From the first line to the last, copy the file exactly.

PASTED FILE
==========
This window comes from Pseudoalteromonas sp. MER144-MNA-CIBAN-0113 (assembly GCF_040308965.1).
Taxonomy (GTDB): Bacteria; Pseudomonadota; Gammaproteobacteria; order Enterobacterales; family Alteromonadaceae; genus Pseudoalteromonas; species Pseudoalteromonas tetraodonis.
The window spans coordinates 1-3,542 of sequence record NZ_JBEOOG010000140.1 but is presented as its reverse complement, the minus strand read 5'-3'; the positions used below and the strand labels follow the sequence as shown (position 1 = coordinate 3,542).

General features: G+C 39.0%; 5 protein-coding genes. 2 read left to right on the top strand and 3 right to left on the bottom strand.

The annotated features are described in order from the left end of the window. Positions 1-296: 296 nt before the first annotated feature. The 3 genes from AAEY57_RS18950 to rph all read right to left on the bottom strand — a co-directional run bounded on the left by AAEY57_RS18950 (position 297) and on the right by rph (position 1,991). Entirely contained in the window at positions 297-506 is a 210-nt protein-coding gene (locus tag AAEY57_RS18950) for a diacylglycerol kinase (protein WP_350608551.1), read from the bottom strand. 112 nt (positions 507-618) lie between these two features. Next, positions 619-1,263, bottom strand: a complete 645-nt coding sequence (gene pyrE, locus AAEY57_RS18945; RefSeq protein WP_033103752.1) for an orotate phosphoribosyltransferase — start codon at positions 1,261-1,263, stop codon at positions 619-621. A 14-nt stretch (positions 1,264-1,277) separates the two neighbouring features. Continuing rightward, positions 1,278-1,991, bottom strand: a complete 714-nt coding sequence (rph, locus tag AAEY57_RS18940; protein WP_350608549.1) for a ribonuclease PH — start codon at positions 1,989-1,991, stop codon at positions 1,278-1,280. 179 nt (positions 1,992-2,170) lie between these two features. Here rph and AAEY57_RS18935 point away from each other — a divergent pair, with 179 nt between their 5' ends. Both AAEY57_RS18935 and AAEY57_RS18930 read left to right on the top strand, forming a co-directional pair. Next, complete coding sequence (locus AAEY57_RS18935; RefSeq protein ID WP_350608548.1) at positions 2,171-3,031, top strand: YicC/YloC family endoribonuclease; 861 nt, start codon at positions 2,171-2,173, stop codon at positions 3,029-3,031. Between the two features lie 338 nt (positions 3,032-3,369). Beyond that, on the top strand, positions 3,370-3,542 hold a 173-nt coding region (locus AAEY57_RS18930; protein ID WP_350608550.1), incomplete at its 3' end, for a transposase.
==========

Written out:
This window comes from Pseudoalteromonas sp. MER144-MNA-CIBAN-0113 (assembly GCF_040308965.1).
Taxonomy (GTDB): Bacteria; Pseudomonadota; Gammaproteobacteria; order Enterobacterales; family Alteromonadaceae; genus Pseudoalteromonas; species Pseudoalteromonas tetraodonis.
The window spans coordinates 1-3,542 of sequence record NZ_JBEOOG010000140.1 but is presented as its reverse complement, the minus strand read 5'-3'; the positions used below and the strand labels follow the sequence as shown (position 1 = coordinate 3,542).

General features: G+C 39.0%; 5 protein-coding genes. 2 read left to right on the top strand and 3 right to left on the bottom strand.

The annotated features are described in order from the left end of the window. Positions 1-296: 296 nt before the first annotated feature. The 3 genes from AAEY57_RS18950 to rph all read right to left on the bottom strand — a co-directional run bounded on the left by AAEY57_RS18950 (position 297) and on the right by rph (position 1,991). Entirely contained in the window at positions 297-506 is a 210-nt protein-coding gene (locus tag AAEY57_RS18950) for a diacylglycerol kinase (protein WP_350608551.1), read from the bottom strand. 112 nt (positions 507-618) lie between these two features. Next, positions 619-1,263, bottom strand: a complete 645-nt coding sequence (gene pyrE, locus AAEY57_RS18945; RefSeq protein WP_033103752.1) for an orotate phosphoribosyltransferase — start codon at positions 1,261-1,263, stop codon at positions 619-621. A 14-nt stretch (positions 1,264-1,277) separates the two neighbouring features. Continuing rightward, positions 1,278-1,991, bottom strand: a complete 714-nt coding sequence (rph, locus tag AAEY57_RS18940; protein WP_350608549.1) for a ribonuclease PH — start codon at positions 1,989-1,991, stop codon at positions 1,278-1,280. 179 nt (positions 1,992-2,170) lie between these two features. Here rph and AAEY57_RS18935 point away from each other — a divergent pair, with 179 nt between their 5' ends. Both AAEY57_RS18935 and AAEY57_RS18930 read left to right on the top strand, forming a co-directional pair. Next, complete coding sequence (locus AAEY57_RS18935; RefSeq protein ID WP_350608548.1) at positions 2,171-3,031, top strand: YicC/YloC family endoribonuclease; 861 nt, start codon at positions 2,171-2,173, stop codon at positions 3,029-3,031. Between the two features lie 338 nt (positions 3,032-3,369). Beyond that, on the top strand, positions 3,370-3,542 hold a 173-nt coding region (locus AAEY57_RS18930; protein ID WP_350608550.1), incomplete at its 3' end, for a transposase.